BEYOND THE NUMBERS
Some 17.3 percent of children under age 6 were poor last year, our analysis of Census data released yesterday shows — notably higher than older children or adults (see chart). (Our figures are based on the Supplemental Poverty Measure, which counts both cash and non-cash government benefits.) That the nation’s poorest people are babies, toddlers, and kindergarteners shouldn’t be acceptable — and policymakers can help by boosting the Child Tax Credit (CTC) for very young poor children, many of whom receive little or nothing from the credit now.
Beyond the short-term benefits of reducing child poverty, boosting the CTC for the poorest young children may reduce various poverty-related risks that can limit young children’s brain development, with long-term consequences. As a report from Harvard’s Center on the Developing Child explains, the early years of life are a “period of both great opportunity and great vulnerability.” Research suggests that raising families’ incomes can result in healthier, better educated children with greater earning power as adults:
- Improved health. Infants born into families that benefited the most from 1990s expansions of the Earned Income Tax Credit (which shares key design features with the CTC) had the greatest improvements in birth weight, an important factor for future health.
- Better school performance. Programs that lift family income starting when children are ages 2 to 5 boosted their later academic achievement, a study of 16 demonstration projects in the 1990s found. A related study found that for every $3,000-a-year increase in family income during the preschool years, poor children made additional academic progress equivalent to about two months of extra schooling.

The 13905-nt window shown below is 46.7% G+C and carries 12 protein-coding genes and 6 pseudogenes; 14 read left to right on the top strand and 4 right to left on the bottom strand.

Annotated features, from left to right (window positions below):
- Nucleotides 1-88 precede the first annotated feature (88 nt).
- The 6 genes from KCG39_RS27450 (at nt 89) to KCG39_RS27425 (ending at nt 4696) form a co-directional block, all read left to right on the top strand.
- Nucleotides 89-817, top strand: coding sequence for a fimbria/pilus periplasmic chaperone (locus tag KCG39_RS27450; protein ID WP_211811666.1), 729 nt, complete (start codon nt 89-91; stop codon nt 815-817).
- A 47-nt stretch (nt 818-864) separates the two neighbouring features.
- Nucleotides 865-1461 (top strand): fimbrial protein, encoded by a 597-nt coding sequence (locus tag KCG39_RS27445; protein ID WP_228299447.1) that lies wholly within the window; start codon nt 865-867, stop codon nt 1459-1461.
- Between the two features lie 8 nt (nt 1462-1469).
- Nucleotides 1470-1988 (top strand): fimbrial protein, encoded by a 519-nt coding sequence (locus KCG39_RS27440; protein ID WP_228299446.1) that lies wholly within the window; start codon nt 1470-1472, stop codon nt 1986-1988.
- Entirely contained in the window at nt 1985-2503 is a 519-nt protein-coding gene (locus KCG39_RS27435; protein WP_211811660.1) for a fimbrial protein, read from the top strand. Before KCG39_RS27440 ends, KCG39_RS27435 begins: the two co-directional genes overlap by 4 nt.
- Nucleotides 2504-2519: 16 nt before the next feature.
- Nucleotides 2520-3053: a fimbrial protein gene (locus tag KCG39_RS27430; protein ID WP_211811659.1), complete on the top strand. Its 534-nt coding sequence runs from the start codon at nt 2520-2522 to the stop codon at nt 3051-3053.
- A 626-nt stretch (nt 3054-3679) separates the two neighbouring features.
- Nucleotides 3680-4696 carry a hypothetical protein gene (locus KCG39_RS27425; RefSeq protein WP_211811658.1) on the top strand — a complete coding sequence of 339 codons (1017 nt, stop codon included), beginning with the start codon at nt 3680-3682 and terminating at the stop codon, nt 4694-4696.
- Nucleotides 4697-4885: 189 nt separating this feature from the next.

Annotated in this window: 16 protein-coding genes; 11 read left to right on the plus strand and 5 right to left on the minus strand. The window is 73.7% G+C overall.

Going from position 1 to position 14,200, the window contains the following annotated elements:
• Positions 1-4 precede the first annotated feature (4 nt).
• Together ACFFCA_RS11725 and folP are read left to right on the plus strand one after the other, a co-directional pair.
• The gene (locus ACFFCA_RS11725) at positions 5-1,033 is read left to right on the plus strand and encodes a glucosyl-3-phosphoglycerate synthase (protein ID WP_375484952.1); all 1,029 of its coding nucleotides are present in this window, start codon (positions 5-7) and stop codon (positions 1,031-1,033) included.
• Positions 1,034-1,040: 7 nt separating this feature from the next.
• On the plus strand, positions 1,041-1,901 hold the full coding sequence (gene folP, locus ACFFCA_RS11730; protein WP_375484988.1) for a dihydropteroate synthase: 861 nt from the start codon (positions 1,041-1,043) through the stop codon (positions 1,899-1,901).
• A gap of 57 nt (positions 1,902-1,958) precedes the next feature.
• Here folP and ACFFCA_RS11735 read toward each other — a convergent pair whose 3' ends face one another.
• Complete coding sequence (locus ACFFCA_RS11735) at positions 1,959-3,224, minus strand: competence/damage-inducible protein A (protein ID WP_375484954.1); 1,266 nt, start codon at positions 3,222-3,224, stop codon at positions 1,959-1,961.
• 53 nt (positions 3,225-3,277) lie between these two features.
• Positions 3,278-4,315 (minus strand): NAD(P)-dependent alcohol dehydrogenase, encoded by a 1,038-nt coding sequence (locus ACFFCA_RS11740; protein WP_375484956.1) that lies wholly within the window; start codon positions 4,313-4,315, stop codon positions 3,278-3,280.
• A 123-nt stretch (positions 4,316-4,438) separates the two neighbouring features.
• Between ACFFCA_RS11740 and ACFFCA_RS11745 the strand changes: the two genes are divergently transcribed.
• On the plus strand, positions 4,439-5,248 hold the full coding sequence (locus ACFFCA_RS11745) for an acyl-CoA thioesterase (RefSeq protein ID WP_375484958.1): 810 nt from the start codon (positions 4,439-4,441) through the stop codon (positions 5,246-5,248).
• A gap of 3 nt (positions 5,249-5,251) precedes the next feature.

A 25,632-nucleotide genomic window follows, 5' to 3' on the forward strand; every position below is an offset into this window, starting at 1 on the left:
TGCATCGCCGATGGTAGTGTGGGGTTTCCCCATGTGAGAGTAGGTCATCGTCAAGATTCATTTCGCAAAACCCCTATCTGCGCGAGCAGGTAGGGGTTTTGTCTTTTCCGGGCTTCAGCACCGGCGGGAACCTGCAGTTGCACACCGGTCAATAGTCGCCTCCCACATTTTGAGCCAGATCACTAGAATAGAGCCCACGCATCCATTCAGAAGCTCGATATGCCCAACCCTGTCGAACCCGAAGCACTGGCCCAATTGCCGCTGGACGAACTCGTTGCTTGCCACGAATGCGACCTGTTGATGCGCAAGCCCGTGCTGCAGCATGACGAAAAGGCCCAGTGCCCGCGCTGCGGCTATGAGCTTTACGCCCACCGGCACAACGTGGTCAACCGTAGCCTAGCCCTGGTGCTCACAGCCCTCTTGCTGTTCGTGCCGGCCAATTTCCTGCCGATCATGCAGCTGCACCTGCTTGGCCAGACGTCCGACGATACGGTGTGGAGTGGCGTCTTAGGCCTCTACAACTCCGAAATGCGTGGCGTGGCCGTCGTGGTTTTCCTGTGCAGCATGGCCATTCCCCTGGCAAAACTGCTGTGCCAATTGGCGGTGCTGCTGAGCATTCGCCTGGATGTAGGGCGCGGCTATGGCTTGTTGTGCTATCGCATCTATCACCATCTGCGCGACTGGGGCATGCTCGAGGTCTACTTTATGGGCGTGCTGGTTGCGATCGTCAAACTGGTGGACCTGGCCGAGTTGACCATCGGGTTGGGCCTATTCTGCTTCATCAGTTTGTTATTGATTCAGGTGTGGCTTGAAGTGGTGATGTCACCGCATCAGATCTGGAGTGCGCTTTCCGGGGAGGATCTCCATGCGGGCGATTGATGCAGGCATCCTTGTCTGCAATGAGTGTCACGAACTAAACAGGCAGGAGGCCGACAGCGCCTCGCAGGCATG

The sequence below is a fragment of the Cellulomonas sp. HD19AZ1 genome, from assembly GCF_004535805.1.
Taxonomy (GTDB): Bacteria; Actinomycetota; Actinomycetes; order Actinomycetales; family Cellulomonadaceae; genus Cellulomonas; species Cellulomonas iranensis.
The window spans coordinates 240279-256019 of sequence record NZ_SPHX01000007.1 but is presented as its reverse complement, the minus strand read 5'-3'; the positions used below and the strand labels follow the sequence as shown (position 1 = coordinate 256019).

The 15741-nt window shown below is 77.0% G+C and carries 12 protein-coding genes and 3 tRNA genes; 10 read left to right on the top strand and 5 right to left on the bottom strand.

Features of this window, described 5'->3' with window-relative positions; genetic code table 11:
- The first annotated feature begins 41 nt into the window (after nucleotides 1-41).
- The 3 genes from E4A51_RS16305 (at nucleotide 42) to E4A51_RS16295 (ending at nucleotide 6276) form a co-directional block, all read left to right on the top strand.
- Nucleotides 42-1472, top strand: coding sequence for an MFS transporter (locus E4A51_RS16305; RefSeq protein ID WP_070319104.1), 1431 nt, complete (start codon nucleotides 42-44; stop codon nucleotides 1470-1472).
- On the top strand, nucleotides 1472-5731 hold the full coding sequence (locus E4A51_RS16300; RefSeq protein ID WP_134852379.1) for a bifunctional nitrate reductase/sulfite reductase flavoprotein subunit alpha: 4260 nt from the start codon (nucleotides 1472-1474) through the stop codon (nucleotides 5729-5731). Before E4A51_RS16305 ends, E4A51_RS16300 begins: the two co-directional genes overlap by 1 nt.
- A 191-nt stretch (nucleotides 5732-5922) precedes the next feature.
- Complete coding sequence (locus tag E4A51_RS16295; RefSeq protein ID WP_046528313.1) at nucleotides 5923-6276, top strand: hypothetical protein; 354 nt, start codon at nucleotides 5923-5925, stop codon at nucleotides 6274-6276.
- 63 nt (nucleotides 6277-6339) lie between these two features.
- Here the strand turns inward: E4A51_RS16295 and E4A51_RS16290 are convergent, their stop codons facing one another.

- Higher lifetime earnings. Another notable study found a link between higher income during childhood and greater earnings and employment in adulthood. Children in low-income families that experienced a $3,000 increase in annual income between the children’s prenatal year and fifth birthday earned an average of 17 percent more as adults, and worked 135 hours more annually, than similar children whose families’ incomes didn’t increase, the study found.
Under current rules, families with incomes up to $3,000 are ineligible for the CTC, and the credit phases in slowly for families with incomes above that threshold. Families with two children don’t receive the full credit of $1,000 per child until their earnings reach $16,333. As a result, children in the poorest working families get no CTC and many other children in deep poverty, with incomes below half of the poverty line, get only a partial tax credit.
By making the full CTC available to all low-income children — in tax parlance, making the credit “fully refundable” — policymakers could boost young children’s potential to succeed in life.